As previously reported, Baltimore State’s attorney Marilyn Mosby announced on Friday that Gray’s death has been ruled a homicide, and that six officers will face charges, including Officer William G. Porter, Lieutenant Brian W. Rice, Officer Edward M. Nero, Officer Garrett E. Miller, Sergeant Alicia D. White and Officer Caesar R. Goodson, Jr.

While Goodson faces the most severe charges, including misconduct in office, manslaughter by vehicle (criminal negligence), manslaughter by vehicle (gross negligence), involuntary manslaughter, second-degree assault and second-degree depraved-heart murder, his bail was set for $350,000, according to Vox. Goodson was the officer who drove the police van, and if convicted of second-degree murder, he could face up to 30 years in prison.

The Associated Press reported that all six officers charged in Gray’s death were released on Friday on bonds ranging from $250,000 to $350,000.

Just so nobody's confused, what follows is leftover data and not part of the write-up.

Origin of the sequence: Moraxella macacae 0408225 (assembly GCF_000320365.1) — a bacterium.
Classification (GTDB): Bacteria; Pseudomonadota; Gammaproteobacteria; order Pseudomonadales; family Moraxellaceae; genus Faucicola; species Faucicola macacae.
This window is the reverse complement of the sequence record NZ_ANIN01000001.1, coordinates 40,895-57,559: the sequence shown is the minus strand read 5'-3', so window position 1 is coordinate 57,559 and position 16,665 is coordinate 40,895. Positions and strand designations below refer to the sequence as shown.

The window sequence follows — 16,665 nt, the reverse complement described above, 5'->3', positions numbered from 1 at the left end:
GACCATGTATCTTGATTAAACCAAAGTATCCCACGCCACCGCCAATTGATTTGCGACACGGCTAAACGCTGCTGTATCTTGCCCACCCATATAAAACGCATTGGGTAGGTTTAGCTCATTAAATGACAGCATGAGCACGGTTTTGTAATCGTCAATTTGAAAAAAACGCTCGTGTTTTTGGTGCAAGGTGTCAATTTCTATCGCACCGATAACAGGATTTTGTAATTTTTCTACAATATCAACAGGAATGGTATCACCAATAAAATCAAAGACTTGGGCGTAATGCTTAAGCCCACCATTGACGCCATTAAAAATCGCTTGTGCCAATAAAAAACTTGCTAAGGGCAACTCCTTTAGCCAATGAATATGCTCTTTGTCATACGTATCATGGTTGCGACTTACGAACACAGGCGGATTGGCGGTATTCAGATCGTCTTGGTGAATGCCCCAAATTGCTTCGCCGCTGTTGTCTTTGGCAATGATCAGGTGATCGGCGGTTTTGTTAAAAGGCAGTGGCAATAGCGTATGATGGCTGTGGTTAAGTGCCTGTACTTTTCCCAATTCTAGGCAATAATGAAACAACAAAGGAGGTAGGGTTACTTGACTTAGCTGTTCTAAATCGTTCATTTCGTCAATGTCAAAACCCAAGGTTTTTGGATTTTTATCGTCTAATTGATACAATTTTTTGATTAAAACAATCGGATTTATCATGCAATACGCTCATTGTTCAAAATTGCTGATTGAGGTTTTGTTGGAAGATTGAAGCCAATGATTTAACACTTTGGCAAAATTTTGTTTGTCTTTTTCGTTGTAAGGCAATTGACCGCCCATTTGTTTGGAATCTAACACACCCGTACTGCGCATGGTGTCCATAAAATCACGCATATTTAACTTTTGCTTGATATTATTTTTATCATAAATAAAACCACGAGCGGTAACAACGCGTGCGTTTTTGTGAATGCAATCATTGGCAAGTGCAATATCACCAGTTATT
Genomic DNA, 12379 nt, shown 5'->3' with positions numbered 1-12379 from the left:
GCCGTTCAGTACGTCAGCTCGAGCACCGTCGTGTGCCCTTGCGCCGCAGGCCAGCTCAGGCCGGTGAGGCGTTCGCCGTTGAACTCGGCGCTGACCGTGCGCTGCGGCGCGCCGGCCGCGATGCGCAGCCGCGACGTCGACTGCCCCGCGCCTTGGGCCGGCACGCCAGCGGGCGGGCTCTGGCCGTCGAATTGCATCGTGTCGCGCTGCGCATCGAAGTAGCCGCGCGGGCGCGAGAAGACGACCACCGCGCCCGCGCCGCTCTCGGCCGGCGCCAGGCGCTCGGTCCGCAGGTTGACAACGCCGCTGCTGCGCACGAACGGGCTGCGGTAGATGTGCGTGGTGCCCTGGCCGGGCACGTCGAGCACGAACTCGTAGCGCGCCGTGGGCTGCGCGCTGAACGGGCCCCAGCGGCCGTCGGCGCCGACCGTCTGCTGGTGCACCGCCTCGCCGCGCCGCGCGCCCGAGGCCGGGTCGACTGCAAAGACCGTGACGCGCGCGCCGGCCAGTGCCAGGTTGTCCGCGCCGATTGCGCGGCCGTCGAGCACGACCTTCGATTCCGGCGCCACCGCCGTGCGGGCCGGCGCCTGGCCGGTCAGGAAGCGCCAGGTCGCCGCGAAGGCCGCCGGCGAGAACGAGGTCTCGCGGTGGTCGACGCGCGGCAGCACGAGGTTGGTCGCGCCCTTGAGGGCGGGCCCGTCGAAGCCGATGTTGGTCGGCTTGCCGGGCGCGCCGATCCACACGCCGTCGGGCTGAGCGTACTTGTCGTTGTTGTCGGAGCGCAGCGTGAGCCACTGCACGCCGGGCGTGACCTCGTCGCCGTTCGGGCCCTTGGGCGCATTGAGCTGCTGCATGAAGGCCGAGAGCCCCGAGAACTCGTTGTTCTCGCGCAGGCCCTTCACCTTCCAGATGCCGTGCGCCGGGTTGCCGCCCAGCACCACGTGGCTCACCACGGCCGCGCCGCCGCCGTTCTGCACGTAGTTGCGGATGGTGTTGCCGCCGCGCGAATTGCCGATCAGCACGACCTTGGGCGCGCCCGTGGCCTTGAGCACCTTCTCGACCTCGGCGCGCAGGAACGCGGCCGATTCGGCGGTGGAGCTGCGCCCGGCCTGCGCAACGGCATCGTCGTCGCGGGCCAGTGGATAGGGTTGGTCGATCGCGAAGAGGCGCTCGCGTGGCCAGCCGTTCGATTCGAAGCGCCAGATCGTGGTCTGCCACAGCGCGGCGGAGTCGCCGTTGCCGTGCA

An Indiegogo campaign was started in honor of helping Bullock’s family raise the money to pay his bail. It describes Bullock’s actions by saying that he was “so angry at the lack of information that he broke the windows of a police cruiser,” and that after owning up to his actions, he turned himself into the local authorities. However, the page claims that the police “set at an astronomically high” bail at $500,000 as a way to “make an example” out of Bullock.

On Monday, the campaign for Bullock had raised $5,825 in 4 days, from 269 contributors, which is approximately one percent of the $500,000 goal. The campaign has 27 days left.

California governor sends out Christmas pardons, retracts one

California Gov. Jerry Brown has upheld his Christmas Eve tradition by issuing 105 pardons for criminals being held in the California prison system, but one of these pardons was retracted shortly afterwards.

Many of the people who have received pardons have been convicted more than a decade ago of nonviolent drug offenses or charges similar to burglary, according to CBS San Francisco.  Brown and his office have said those who were granted a pardon had been previously released without committing additional crimes, and had demonstrated “exemplary behavior” by being productive in their civilian lives.